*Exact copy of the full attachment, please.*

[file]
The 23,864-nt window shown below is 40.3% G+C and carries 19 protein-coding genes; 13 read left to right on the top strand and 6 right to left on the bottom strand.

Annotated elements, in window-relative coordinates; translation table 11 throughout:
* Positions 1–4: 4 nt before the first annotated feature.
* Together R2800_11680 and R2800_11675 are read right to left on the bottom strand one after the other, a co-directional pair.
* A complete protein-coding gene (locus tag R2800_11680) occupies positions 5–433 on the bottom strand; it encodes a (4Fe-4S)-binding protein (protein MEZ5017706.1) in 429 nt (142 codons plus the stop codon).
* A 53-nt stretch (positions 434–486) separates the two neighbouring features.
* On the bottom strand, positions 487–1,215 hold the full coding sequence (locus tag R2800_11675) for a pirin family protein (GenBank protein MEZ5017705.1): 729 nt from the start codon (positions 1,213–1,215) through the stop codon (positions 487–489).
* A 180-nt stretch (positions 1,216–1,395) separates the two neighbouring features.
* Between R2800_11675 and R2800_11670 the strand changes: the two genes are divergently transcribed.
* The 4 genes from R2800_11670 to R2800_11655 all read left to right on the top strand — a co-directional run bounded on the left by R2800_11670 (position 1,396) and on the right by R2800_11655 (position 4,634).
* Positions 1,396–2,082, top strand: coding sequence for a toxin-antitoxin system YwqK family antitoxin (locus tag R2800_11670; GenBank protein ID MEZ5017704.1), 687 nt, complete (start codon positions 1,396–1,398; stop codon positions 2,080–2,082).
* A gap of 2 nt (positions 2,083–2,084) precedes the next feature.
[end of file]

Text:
The 23,864-nt window shown below is 40.3% G+C and carries 19 protein-coding genes; 13 read left to right on the top strand and 6 right to left on the bottom strand.

Annotated elements, in window-relative coordinates; translation table 11 throughout:
* Positions 1–4: 4 nt before the first annotated feature.
* Together R2800_11680 and R2800_11675 are read right to left on the bottom strand one after the other, a co-directional pair.
* A complete protein-coding gene (locus tag R2800_11680) occupies positions 5–433 on the bottom strand; it encodes a (4Fe-4S)-binding protein (protein MEZ5017706.1) in 429 nt (142 codons plus the stop codon).
* A 53-nt stretch (positions 434–486) separates the two neighbouring features.
* On the bottom strand, positions 487–1,215 hold the full coding sequence (locus tag R2800_11675) for a pirin family protein (GenBank protein MEZ5017705.1): 729 nt from the start codon (positions 1,213–1,215) through the stop codon (positions 487–489).
* A 180-nt stretch (positions 1,216–1,395) separates the two neighbouring features.
* Between R2800_11675 and R2800_11670 the strand changes: the two genes are divergently transcribed.
* The 4 genes from R2800_11670 to R2800_11655 all read left to right on the top strand — a co-directional run bounded on the left by R2800_11670 (position 1,396) and on the right by R2800_11655 (position 4,634).
* Positions 1,396–2,082, top strand: coding sequence for a toxin-antitoxin system YwqK family antitoxin (locus tag R2800_11670; GenBank protein ID MEZ5017704.1), 687 nt, complete (start codon positions 1,396–1,398; stop codon positions 2,080–2,082).
* A gap of 2 nt (positions 2,083–2,084) precedes the next feature.